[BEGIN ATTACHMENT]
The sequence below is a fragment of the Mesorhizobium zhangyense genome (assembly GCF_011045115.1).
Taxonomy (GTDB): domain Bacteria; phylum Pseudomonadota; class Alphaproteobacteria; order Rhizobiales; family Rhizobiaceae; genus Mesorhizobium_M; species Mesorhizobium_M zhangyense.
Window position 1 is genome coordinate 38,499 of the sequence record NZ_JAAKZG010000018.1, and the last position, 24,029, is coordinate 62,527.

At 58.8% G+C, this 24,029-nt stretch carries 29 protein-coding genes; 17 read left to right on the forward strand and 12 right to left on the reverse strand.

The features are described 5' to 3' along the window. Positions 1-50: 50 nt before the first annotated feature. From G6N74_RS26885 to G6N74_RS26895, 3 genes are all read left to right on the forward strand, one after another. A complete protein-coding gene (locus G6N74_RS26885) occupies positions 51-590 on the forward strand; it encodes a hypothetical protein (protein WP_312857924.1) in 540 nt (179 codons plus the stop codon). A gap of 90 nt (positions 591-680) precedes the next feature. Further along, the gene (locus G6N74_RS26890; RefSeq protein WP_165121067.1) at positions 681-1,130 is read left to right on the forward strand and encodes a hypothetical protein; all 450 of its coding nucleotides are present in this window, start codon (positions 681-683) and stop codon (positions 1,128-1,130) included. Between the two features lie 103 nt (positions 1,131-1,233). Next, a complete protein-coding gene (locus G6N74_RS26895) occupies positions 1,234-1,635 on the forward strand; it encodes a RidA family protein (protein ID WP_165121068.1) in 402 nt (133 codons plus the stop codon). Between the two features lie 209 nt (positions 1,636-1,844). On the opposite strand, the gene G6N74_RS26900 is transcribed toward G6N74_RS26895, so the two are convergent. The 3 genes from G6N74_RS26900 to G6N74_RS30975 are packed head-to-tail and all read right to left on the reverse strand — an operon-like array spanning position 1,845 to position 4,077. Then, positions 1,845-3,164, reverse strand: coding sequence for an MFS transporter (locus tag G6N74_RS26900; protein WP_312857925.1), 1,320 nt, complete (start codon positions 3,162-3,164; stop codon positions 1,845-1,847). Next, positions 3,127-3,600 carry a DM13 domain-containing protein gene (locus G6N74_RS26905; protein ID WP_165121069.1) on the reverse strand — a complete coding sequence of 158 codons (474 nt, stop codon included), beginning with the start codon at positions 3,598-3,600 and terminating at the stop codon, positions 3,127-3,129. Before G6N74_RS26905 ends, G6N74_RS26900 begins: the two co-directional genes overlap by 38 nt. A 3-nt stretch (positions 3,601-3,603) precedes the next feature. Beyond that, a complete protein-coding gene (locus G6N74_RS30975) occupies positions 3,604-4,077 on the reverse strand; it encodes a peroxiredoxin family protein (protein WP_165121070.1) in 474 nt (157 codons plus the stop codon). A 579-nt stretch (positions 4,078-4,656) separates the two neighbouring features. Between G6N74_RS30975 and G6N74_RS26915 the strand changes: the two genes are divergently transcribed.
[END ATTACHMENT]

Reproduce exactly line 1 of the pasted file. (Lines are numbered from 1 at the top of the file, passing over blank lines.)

The sequence below is a fragment of the Mesorhizobium zhangyense genome (assembly GCF_011045115.1).